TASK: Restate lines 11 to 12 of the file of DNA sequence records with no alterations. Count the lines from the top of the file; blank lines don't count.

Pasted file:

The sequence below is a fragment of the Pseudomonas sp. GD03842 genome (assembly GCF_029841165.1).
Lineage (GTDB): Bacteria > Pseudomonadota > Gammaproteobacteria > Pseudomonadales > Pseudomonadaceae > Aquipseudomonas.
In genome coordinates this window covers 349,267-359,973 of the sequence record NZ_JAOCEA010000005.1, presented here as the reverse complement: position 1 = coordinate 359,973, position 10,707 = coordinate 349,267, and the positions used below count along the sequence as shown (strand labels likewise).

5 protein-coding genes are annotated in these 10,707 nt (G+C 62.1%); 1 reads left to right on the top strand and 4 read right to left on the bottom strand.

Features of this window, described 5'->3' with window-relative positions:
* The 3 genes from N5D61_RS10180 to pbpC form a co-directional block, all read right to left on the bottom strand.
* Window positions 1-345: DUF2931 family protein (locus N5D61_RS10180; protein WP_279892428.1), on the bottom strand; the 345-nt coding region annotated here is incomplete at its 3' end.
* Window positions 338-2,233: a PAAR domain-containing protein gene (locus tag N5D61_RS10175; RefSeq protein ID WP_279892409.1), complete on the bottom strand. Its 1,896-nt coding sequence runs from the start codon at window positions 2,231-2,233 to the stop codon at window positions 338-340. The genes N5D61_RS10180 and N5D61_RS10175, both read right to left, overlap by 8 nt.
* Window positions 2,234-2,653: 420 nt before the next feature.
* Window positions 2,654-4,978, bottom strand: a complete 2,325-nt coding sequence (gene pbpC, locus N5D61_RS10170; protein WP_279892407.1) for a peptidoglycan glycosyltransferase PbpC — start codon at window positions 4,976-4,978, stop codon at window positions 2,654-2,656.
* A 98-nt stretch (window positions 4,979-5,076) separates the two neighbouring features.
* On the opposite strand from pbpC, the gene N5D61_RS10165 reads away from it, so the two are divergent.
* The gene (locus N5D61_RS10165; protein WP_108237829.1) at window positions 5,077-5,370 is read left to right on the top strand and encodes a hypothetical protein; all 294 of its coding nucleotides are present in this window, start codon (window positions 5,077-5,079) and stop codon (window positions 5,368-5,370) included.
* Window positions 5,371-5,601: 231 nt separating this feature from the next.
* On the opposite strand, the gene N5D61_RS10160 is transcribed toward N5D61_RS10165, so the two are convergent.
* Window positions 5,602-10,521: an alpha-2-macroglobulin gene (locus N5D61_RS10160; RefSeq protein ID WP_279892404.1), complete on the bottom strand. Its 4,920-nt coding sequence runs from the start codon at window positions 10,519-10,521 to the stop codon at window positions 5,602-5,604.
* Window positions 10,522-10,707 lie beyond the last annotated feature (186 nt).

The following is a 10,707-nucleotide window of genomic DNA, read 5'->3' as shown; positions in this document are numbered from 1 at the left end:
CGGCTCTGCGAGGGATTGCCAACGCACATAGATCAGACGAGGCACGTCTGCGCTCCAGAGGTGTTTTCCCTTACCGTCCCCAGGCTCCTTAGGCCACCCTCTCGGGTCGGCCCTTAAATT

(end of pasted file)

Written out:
* A 98-nt stretch (window positions 4,979-5,076) separates the two neighbouring features.
* On the opposite strand from pbpC, the gene N5D61_RS10165 reads away from it, so the two are divergent.